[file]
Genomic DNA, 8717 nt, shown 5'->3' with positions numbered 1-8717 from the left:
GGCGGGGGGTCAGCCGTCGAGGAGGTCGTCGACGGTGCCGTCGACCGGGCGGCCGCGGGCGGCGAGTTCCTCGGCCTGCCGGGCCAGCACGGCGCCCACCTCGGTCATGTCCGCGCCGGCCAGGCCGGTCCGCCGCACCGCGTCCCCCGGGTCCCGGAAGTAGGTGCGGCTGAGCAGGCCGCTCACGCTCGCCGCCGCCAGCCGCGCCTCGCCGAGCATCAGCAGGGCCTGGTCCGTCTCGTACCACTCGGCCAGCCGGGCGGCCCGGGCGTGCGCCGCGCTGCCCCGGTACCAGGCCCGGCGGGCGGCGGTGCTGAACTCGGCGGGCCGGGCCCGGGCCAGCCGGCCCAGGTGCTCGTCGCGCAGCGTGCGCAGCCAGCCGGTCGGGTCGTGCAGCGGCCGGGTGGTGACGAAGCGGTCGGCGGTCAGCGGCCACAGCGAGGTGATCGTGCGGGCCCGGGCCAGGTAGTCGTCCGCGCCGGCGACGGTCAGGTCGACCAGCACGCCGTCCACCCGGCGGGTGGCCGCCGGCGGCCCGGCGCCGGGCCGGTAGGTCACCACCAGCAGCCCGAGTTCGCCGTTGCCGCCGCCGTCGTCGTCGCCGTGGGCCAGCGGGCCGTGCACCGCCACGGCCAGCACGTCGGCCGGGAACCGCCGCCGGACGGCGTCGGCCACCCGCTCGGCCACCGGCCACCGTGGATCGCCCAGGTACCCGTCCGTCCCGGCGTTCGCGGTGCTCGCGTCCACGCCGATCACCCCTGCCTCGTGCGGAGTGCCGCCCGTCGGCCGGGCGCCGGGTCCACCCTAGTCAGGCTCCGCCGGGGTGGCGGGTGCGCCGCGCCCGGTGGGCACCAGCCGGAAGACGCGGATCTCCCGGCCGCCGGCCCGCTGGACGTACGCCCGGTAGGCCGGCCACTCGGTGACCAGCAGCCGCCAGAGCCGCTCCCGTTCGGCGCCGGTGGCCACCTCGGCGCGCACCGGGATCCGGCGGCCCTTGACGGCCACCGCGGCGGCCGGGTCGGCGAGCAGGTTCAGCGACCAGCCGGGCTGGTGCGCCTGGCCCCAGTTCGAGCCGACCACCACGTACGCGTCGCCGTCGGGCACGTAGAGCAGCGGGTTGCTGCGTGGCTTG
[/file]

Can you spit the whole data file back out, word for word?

Genomic DNA, 8717 nt, shown 5'->3' with positions numbered 1-8717 from the left:
GGCGGGGGGTCAGCCGTCGAGGAGGTCGTCGACGGTGCCGTCGACCGGGCGGCCGCGGGCGGCGAGTTCCTCGGCCTGCCGGGCCAGCACGGCGCCCACCTCGGTCATGTCCGCGCCGGCCAGGCCGGTCCGCCGCACCGCGTCCCCCGGGTCCCGGAAGTAGGTGCGGCTGAGCAGGCCGCTCACGCTCGCCGCCGCCAGCCGCGCCTCGCCGAGCATCAGCAGGGCCTGGTCCGTCTCGTACCACTCGGCCAGCCGGGCGGCCCGGGCGTGCGCCGCGCTGCCCCGGTACCAGGCCCGGCGGGCGGCGGTGCTGAACTCGGCGGGCCGGGCCCGGGCCAGCCGGCCCAGGTGCTCGTCGCGCAGCGTGCGCAGCCAGCCGGTCGGGTCGTGCAGCGGCCGGGTGGTGACGAAGCGGTCGGCGGTCAGCGGCCACAGCGAGGTGATCGTGCGGGCCCGGGCCAGGTAGTCGTCCGCGCCGGCGACGGTCAGGTCGACCAGCACGCCGTCCACCCGGCGGGTGGCCGCCGGCGGCCCGGCGCCGGGCCGGTAGGTCACCACCAGCAGCCCGAGTTCGCCGTTGCCGCCGCCGTCGTCGTCGCCGTGGGCCAGCGGGCCGTGCACCGCCACGGCCAGCACGTCGGCCGGGAACCGCCGCCGGACGGCGTCGGCCACCCGCTCGGCCACCGGCCACCGTGGATCGCCCAGGTACCCGTCCGTCCCGGCGTTCGCGGTGCTCGCGTCCACGCCGATCACCCCTGCCTCGTGCGGAGTGCCGCCCGTCGGCCGGGCGCCGGGTCCACCCTAGTCAGGCTCCGCCGGGGTGGCGGGTGCGCCGCGCCCGGTGGGCACCAGCCGGAAGACGCGGATCTCCCGGCCGCCGGCCCGCTGGACGTACGCCCGGTAGGCCGGCCACTCGGTGACCAGCAGCCGCCAGAGCCGCTCCCGTTCGGCGCCGGTGGCCACCTCGGCGCGCACCGGGATCCGGCGGCCCTTGACGGCCACCGCGGCGGCCGGGTCGGCGAGCAGGTTCAGCGACCAGCCGGGCTGGTGCGCCTGGCCCCAGTTCGAGCCGACCACCACGTACGCGTCGCCGTCGGGCACGTAGAGCAGCGGGTTGCTGCGTGGCTTG